“You need to be OK with not knowing what comes next,” my husband said eye to eye with our oldest son.
Caleb loves a plan. He loves executing a good plan even more.
“And after that, we can do ____, and then come back and go _____”
There’s always ONE more thing to tie a bow to his well packaged plan.
I am no different. It’s funny how the things that bother me most about my children really mirror what bothers me about myself, if I’m honest.
I knew God had planned this trip. But there was one thing I’d requested – no, wouldn’t even go that far – one thing I’d pushed out of my mind as a possibility…a missed flight.
Traveling 30 hours with 3 children sounds insane to me. It’s hard enough on me, how do I be mom as well?
My husband has flown to Africa 5 times now. This makes my 3rd. It’s always been smooth. Only 1 time has there been a delay in 5 years. Apparently, it was time.
Our plane was one hour late to board from our starting point.
“We’ll make up the time,” I thought. “We’ll still have 1 ½ hours to hop on our next flight.”
Eight hours later, as our plane circled the airport waiting for its turn to land, I was counting the minutes.
“Well, we’ll have 30 minutes till they close the gate.”
The gate to our connecting flight was only 2 gates down, so it was feasible. I drilled the kids that we would have to grab our stuff and RUN.
20 minutes…10 minutes…5 minutes…
The plane landed, we grabbed our stuff, we tell the flight attendants we have a connecting flight to Africa to catch, they tell us the other plane will wait…
We exit the plane, pass the guard, see the connecting flight gate, and watch as the pilot closes the door. Never to be opened again.
“But please ma’am, our plane just landed – we are the first ones off…”
In broken English we make out the words, “Go to gate 29 down there.”
We run there only to be told the same story, but different gate number. After we have followed the same group of people to atleast 20 transfer desks, I finally realize we aren’t arriving in Kenya today. My backpack suddenly feels heavier on my shoulders as my expectations sink like a led bowling ball to the bottom.
“You need to be OK with not knowing what’s next.”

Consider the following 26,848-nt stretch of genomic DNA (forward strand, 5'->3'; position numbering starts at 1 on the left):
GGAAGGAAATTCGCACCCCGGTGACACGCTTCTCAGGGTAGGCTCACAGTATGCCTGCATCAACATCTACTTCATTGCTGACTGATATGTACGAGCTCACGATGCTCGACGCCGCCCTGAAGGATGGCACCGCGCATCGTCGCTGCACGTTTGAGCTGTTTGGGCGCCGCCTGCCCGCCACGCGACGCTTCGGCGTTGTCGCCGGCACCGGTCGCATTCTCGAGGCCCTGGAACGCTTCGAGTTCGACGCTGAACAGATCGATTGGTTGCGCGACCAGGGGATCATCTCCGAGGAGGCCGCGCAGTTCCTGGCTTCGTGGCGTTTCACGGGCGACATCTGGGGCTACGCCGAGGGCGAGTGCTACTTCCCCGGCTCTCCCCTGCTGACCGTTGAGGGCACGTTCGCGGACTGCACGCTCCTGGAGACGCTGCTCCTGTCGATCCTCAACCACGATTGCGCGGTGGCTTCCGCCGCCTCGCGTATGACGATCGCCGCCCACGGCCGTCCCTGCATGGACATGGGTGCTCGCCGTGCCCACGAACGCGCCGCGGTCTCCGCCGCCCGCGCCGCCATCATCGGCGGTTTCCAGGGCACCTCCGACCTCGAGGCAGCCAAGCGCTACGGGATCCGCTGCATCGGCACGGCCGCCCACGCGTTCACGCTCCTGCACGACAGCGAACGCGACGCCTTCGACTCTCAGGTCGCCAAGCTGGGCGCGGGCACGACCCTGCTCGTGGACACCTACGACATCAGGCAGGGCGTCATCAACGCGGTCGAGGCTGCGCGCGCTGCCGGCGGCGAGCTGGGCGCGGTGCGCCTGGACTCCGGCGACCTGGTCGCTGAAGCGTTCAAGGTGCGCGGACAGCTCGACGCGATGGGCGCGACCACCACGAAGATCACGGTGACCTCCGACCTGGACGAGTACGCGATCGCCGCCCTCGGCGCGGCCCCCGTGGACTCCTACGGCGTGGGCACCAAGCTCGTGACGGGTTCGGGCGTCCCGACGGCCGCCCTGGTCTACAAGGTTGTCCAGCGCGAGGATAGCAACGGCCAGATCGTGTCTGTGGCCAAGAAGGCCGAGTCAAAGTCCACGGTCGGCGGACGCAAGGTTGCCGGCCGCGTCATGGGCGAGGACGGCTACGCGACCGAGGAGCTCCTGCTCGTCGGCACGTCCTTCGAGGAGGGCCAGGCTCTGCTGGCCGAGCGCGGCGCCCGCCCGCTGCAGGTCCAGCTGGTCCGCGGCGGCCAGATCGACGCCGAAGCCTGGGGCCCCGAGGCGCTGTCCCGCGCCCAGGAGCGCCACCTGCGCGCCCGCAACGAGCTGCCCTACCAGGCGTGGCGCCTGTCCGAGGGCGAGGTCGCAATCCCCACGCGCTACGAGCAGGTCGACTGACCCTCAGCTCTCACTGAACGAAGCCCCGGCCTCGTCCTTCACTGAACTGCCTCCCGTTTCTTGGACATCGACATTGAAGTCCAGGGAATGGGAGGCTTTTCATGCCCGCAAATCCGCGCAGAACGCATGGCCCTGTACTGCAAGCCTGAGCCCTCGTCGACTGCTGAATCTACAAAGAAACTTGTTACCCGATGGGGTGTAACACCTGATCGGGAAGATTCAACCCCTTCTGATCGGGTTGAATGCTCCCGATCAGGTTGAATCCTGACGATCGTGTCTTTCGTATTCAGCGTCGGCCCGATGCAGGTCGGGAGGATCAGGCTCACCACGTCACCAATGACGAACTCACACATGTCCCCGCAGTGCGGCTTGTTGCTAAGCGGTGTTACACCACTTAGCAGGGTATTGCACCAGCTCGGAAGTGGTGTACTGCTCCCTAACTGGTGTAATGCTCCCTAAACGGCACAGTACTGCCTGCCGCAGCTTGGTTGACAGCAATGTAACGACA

Yes, Lord, it’s just gonna take me a minute.
You know what the difference was from our 1st transfer desk to the last? The last one had a longer line. Then a plane the size of Texas must have just landed, for it looked like someone kicked an ant pile and people ran out….straight to the customs line…which is where we were headed. Except for the fact we had to stop by the visa desk first, which meant all the ant pile of people got to go ahead of us.
“God why didn’t you hold open the gate? You parted the Red Sea. You could’ve. I believe you could’ve!”
I don’t actually know why. It could’ve had something to do with the lady my husband talked to in the taxi on the exhausting drive to the hotel. She also had a layover, not due to missed flight, but landed in the seat next to him. She believed in Christ. Along with every other god and popular religion out there.
She voiced her very knowledgeable spiel and Adam asked, “Yes, but does all that fill that void in your soul? And when you stand before God after your last breath, why will He let you in His Kingdom?”
She seemed OK with her views and stance on spiritual matters. She basically said assurance of eternal salvation was learning life’s lessons well. She’s done all she could to learn hers, so she was good. God would see she did all she could.
My daughter leaned over and said to me, “Mom, maybe we missed our flight so Daddy could talk to her.”
Yes, I wish I had your faith. Wasn’t there another person he could’ve talked to on the plane in a similar situation? No, that was the one. I pray she listened.
Before we left a friend gave me some money with the instructions to keep this on me and we would need it toward the end of one of our flights. I immediately worried at what might be ahead of us.
Will someone be taken captive and this is the ransom money?
The temporary visas we had to purchase in order to stay the night in Turkey was an unexpected expense. It was then I remembered my friend’s words. I pulled out the money.
“I knew you would be here. I’ve provided for you,” rang the words. Tears spilled down my cheeks at how personable my Savior is, taking care of the little details for me. I wish I could say my attitude improved. Maybe a little. Maybe.
But when you miss the flight, miss home already, are tired and worn out, hungry and not understood, He knows. He sees. He provides. He loves.
My attitude may not have changed instantaneously, but I was grateful, to be the child of the King.
BTW – We did finally make it to Mombasa. It may have been a day later than we planned, but right on time with God’s plan.